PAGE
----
The survey, conducted by veteran local pollster Margaret Kenski of Arizona Opinion, shows that 52 percent of voters surveyed supported Giffords, while just 34 percent supported Graf. Roughly 10 percent of voters said they were undecided.
"I think the poll shows broad, bipartisan support across the district for Gabrielle Giffords," said Giffords campaign manager Rodd McLeod. "Ultimately, people are looking for someone who can reach across the party aisle and get things done. We've got a Congress that's just not effective."
Graf campaign manager R.T. Gregg said his candidate was still suffering from a hangover caused by negative attacks during the GOP primary, but there's still plenty of time for Graf to bounce back.
"The only poll that matters is the one that voters cast," Gregg said. "We're not going to fall victim to being paralyzed by polls. We've got to get our message out."
While the size of Giffords' lead has varied in the polls that have been released to the public, Graf's support has remained mired in the mid-30s or below in each of them.
Kenski, who has polled the district for more than two decades, says that if Graf is going to turn the numbers around, he has to broaden his appeal to voters.
"He's got to talk about something other than the border," Kenski says. "You can't run on a single issue, and if that's his strategy, he's got a problem."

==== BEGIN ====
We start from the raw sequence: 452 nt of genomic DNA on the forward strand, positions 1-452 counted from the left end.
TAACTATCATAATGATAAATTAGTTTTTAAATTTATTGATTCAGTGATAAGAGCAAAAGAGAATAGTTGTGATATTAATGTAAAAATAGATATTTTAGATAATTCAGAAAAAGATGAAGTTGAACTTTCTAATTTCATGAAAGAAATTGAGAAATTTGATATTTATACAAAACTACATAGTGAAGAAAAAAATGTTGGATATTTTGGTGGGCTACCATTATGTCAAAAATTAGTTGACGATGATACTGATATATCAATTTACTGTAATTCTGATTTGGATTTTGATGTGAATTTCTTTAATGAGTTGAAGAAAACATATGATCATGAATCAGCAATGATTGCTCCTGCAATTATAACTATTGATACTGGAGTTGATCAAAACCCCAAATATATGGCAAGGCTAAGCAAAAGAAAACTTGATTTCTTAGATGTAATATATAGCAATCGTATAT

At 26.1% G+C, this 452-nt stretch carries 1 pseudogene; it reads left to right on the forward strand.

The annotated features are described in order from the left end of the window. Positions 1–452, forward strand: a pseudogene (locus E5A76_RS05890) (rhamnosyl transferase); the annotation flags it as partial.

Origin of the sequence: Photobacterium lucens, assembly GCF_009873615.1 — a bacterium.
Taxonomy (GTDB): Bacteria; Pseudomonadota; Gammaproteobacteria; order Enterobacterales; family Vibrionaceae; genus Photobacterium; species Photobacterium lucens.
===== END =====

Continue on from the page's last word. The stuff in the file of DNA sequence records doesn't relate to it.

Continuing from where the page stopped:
The Weekly survey found that Giffords was enjoying significant crossover support from Republicans. Only 62 percent of GOP voters said they would vote for Graf, while more than 85 percent of Democrats said they would support Giffords. She was also winning the fight for independents and those registered with other parties, with 55 percent supporting Giffords and just 20 percent supporting Graf.
Giffords was ahead of Graf by 22 points in Pima and Pinal counties, where she had the support of 54 percent of voters. Less than a third supported Graf.
In Cochise and Santa Cruz counties, Graf had a narrow lead, 43 to 42 percent.
The poll also showed a dramatic gender gap between the candidates. Giffords was favored by 59 percent of women, while 26 percent said they supported Graf. Among men, 45 percent favored Giffords, and 42 percent supported Graf.
"This would be a tight race if it weren't for the female vote," Kenski says.
The poll showed that border security was the top issue for 29 percent of CD 8 voters. Asked who they trusted more to handle border security, voters were evenly split, with 39 percent favoring Giffords and 39 percent favoring Graf.
But voters trusted Giffords to better handle every other issue polled by the Weekly. For example, on the subject of the Iraq War, which was the top concern for 20 percent of the voters, 45 percent of the voters had more trust in Giffords, while 29 percent had more trust in Graf.
When it came to improving access to health care, which was the top concern of 17 percent of those polled, 60 percent had more trust in Giffords, while about 20 percent had more trust in Graf.
Third-party candidates had yet to make headway in the race. Libertarian candidate David Nolan had the support of 1.2 percent of surveyed voters, while independent candidate Jay Quick had 2 percent.
The Tucson Weekly/Wick Communications Poll, which surveyed 335 voters in Pima and Pinal counties and 67 voters in Cochise and Santa Cruz counties between Sept. 20 and Sept. 23, has an overall margin of error of 4.3 percent.